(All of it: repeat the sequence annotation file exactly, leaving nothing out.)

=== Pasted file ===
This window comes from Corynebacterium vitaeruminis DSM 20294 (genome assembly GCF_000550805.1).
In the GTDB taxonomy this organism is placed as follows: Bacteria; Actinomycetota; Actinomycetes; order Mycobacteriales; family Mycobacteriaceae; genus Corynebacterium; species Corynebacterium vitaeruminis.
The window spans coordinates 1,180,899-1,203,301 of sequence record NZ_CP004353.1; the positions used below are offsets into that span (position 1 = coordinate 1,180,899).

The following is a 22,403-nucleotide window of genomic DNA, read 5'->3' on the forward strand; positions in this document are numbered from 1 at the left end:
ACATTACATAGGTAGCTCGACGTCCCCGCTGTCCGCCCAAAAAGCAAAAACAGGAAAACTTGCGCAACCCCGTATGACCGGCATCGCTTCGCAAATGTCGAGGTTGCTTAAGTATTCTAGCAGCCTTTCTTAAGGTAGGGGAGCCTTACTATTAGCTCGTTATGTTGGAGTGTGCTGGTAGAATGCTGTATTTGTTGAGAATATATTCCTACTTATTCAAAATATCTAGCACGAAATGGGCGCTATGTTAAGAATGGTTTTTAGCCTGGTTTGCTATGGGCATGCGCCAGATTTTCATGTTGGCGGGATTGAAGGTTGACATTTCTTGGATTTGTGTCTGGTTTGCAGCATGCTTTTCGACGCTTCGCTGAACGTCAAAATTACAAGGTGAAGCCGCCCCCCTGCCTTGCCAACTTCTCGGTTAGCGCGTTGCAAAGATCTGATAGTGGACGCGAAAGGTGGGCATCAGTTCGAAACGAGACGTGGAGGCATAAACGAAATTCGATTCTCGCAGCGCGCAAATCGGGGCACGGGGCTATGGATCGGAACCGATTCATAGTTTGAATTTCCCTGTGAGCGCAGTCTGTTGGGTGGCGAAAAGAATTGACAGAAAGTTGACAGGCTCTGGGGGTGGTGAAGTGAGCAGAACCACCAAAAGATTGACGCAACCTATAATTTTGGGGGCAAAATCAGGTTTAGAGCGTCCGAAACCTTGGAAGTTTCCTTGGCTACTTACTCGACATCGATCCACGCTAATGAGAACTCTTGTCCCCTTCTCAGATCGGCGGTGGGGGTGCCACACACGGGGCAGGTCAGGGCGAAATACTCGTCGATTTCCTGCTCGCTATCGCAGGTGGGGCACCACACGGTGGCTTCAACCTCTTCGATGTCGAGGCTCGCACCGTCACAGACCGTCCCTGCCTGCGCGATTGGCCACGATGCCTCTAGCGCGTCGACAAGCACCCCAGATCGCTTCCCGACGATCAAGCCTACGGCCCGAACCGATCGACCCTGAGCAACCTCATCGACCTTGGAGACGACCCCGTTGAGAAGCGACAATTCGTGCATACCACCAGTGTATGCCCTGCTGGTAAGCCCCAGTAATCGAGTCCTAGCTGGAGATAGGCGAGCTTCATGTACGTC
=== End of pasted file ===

This window comes from Corynebacterium vitaeruminis DSM 20294 (genome assembly GCF_000550805.1).
In the GTDB taxonomy this organism is placed as follows: Bacteria; Actinomycetota; Actinomycetes; order Mycobacteriales; family Mycobacteriaceae; genus Corynebacterium; species Corynebacterium vitaeruminis.
The window spans coordinates 1,180,899-1,203,301 of sequence record NZ_CP004353.1; the positions used below are offsets into that span (position 1 = coordinate 1,180,899).

The following is a 22,403-nucleotide window of genomic DNA, read 5'->3' on the forward strand; positions in this document are numbered from 1 at the left end:
ACATTACATAGGTAGCTCGACGTCCCCGCTGTCCGCCCAAAAAGCAAAAACAGGAAAACTTGCGCAACCCCGTATGACCGGCATCGCTTCGCAAATGTCGAGGTTGCTTAAGTATTCTAGCAGCCTTTCTTAAGGTAGGGGAGCCTTACTATTAGCTCGTTATGTTGGAGTGTGCTGGTAGAATGCTGTATTTGTTGAGAATATATTCCTACTTATTCAAAATATCTAGCACGAAATGGGCGCTATGTTAAGAATGGTTTTTAGCCTGGTTTGCTATGGGCATGCGCCAGATTTTCATGTTGGCGGGATTGAAGGTTGACATTTCTTGGATTTGTGTCTGGTTTGCAGCATGCTTTTCGACGCTTCGCTGAACGTCAAAATTACAAGGTGAAGCCGCCCCCCTGCCTTGCCAACTTCTCGGTTAGCGCGTTGCAAAGATCTGATAGTGGACGCGAAAGGTGGGCATCAGTTCGAAACGAGACGTGGAGGCATAAACGAAATTCGATTCTCGCAGCGCGCAAATCGGGGCACGGGGCTATGGATCGGAACCGATTCATAGTTTGAATTTCCCTGTGAGCGCAGTCTGTTGGGTGGCGAAAAGAATTGACAGAAAGTTGACAGGCTCTGGGGGTGGTGAAGTGAGCAGAACCACCAAAAGATTGACGCAACCTATAATTTTGGGGGCAAAATCAGGTTTAGAGCGTCCGAAACCTTGGAAGTTTCCTTGGCTACTTACTCGACATCGATCCACGCTAATGAGAACTCTTGTCCCCTTCTCAGATCGGCGGTGGGGGTGCCACACACGGGGCAGGTCAGGGCGAAATACTCGTCGATTTCCTGCTCGCTATCGCAGGTGGGGCACCACACGGTGGCTTCAACCTCTTCGATGTCGAGGCTCGCACCGTCACAGACCGTCCCTGCCTGCGCGATTGGCCACGATGCCTCTAGCGCGTCGACAAGCACCCCAGATCGCTTCCCGACGATCAAGCCTACGGCCCGAACCGATCGACCCTGAGCAACCTCATCGACCTTGGAGACGACCCCGTTGAGAAGCGACAATTCGTGCATACCACCAGTGTATGCCCTGCTGGTAAGCCCCAGTAATCGAGTCCTAGCTGGAGATAGGCGAGCTTCATGTACGTC